Immune Thrombocytopenia Purpura (ITP)

Thrombocytopenia in Pregnancy

What is thrombocytopenia?

Platelets are small disc shaped cells in the blood which help to form blood clots in response to bleeding. The number of platelets range from 130 to 400 x 10(9)/L. Thrombocytopenia means the presence of a low number of platelets. Thrombocytopenia results in a tendency to bleed (such as bruising, nose bleeds) when the platelet count falls below 50 x 10(9)/L.

What causes thrombocytopenia in pregnancy?

Thrombocytopenia as defined by a platelet count less than 150 x 10(9)/L is not uncommon in pregnancy. Thrombocytopenia occurs in approximately 8% to 10% of pregnancies.

Up to 80% of pregnant patients with thrombocytopenia will have gestational thrombocytopenia (a reduction in platelets due to pregnancy because of the increased blood volume and increased platelet clearance that occur with pregnancy). Gestational thrombocytopenia is not associated with neonatal thrombocytopenia (does not cause thrombocytopenia in the newborn) or maternal morbidity (complications). Gestational thrombocytopenia usually occurs in the mid to late second or third trimester, and the platelet count will not usually fall below 70 to 80 x 10(9)/L. Occasionally the platelet count may fall below this number.

The hypertensive syndromes of pregnancy are the second most common cause of thrombocytopenia in pregnancy (for example, preeclampsia) and account for approximately 15% of thrombocytopenia in pregnancy.

Thrombocytopenia from immune related causes is uncommon in pregnancy. Three to 4% of patients who experience thrombocytopenia in pregnancy have immune thrombocytopenia, also referred to as ITP.

Thrombocytopenia in pregnancy can also be related to other rarer diseases.

What is Immune Thrombocytopenia (ITP)?

The role of the immune system is to protect against pathogens(disease-causing particles or organisms). Immune related diseases are caused by the reaction of the immune system to patients’ own cells and tissue. Immune thrombocytopenia results from an immune reaction that destroys platelets, causing thrombocytopenia. Immune thrombocytopenia may occur with other immune diseases such as Systemic Lupus Erythematosus or in the absence of other immune disease and is referred to as Immune Thrombocytopenia (ITP).

How is ITP diagnosed?

ITP is diagnosed when thrombocytopenia is found on a blood test. It is diagnosed similarly in pregnant and non-pregnant patients. A specific test is not available to diagnose ITP. All other causes of thrombocytopenia are excluded before a diagnosis of ITP can be made. It may be difficult to differentiate between ITP and gestational thrombocytopenia if thrombocytopenia only occurs in pregnancy.

How does ITP affect a pregnancy?

Pregnancy does not appear to aggravate ITP in the majority of women. Approximately 20% to 30% of pregnant patients will require treatment for ITP during pregnancy. Treatment is required when the platelet count is below 20 to 30 x 10(9)/L in the first or second trimester, if there is bleeding of if an intervention is required. Thus, platelet counts are monitored frequently during pregnancy. In the third trimester, the platelet count is maintained at 50 to 80 x 10 (9)/L to ensure that stable patients can receive neuraxial (epidural or spinal) anesthesia. The ability to receive neuraxial anesthesia is decided in consultation with the anesthesiologist. Thus, platelet counts are monitored frequently during pregnancy. If a high platelet count cannot be maintained in the third trimester, other methods of analgesia (pain control) will be used. The anesthesiologist will discuss alternate methods for pain if required.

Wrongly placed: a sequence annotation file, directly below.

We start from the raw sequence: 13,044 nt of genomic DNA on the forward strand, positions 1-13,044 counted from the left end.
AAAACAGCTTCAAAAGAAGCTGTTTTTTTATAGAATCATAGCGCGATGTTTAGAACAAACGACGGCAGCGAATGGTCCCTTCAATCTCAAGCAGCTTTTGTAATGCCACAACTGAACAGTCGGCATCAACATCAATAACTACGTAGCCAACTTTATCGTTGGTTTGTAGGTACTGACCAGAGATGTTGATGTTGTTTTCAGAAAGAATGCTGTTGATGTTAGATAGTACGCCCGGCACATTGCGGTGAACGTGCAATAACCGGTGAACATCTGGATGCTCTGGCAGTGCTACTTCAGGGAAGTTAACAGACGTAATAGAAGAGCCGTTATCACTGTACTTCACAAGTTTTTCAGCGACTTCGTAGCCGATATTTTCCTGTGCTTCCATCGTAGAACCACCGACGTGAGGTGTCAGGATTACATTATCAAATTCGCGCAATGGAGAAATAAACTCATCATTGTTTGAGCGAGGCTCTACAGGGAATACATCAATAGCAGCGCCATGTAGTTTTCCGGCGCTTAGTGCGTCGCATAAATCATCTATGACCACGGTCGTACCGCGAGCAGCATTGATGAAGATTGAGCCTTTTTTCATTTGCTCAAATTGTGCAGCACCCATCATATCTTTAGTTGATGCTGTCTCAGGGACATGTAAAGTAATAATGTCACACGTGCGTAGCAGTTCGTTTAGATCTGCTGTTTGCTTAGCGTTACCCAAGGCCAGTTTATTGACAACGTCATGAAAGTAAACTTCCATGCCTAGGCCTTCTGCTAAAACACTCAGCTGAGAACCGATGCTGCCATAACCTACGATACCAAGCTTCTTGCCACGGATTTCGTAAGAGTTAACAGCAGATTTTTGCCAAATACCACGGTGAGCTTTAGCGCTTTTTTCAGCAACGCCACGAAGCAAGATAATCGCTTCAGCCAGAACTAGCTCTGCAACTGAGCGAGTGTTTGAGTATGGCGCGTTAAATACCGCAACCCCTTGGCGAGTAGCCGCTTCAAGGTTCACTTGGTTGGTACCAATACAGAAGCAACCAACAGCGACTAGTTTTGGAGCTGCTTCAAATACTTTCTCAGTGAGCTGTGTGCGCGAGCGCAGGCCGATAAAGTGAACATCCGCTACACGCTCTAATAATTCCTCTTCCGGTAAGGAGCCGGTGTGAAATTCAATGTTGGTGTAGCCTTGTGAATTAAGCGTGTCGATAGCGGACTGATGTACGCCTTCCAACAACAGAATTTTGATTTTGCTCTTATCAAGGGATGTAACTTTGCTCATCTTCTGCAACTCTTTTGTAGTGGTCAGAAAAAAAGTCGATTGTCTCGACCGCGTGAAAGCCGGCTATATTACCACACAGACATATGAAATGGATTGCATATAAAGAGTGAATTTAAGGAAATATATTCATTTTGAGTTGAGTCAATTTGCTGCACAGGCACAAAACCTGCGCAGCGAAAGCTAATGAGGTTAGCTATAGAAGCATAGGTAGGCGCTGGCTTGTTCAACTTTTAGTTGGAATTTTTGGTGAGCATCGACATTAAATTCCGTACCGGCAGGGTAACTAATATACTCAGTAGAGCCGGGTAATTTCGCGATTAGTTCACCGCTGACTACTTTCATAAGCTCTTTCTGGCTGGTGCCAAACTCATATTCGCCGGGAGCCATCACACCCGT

How is ITP treated in pregnancy?

Treatment for ITP is aimed to maintain a safe platelet count during pregnancy and at the time of delivery as thrombocytopenia often resolves after delivery. Corticosteroids and intravenous immune globulin (IVIG) are the commonly used treatment modalities for ITP during pregnancy. Each has its advantages and potential side-effects which are routinely discussed at clinic appointments. Other treatments that may be required are individualized.

How does ITP affect the newborn?

A pregnancy with ITP may result in temporary thrombocytopenia in the newborn. Ten to 30% of newborns may have platelet counts less than 50 x 10(9)/L. The newborn will have the platelet number checked from the cord and within 24 to 48 hours after delivery. Newborns may require treatment for low platelet numbers.

Does ITP affect delivery?

The type of delivery is generally not affected by ITP (a Caesarean section is not required because of ITP). Because of the possibility of low platelets in the newborn, interventions that may increase the risk of bleeding in the newborn are not recommended (for example use of vacuum assisted delivery).

Special Pregnancy Program

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Fetal Medicine: 416-586-4800 x 7756
Fax: 416-586-3216

Maternal Medicine: 416-586-4800 x 7000
Fax: 416-586-5109

Main clinic hours: Monday to Friday, 8am to 4pm

Prenatal Diagnosis & Medical Genetics

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phone: 416-586-4800 x 4523
fax numbers:
416-586-4723 or 416-586-8384

Perinatal Mental Health

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Phone: 416-586-4800 x 8325
Fax: 416-586-8596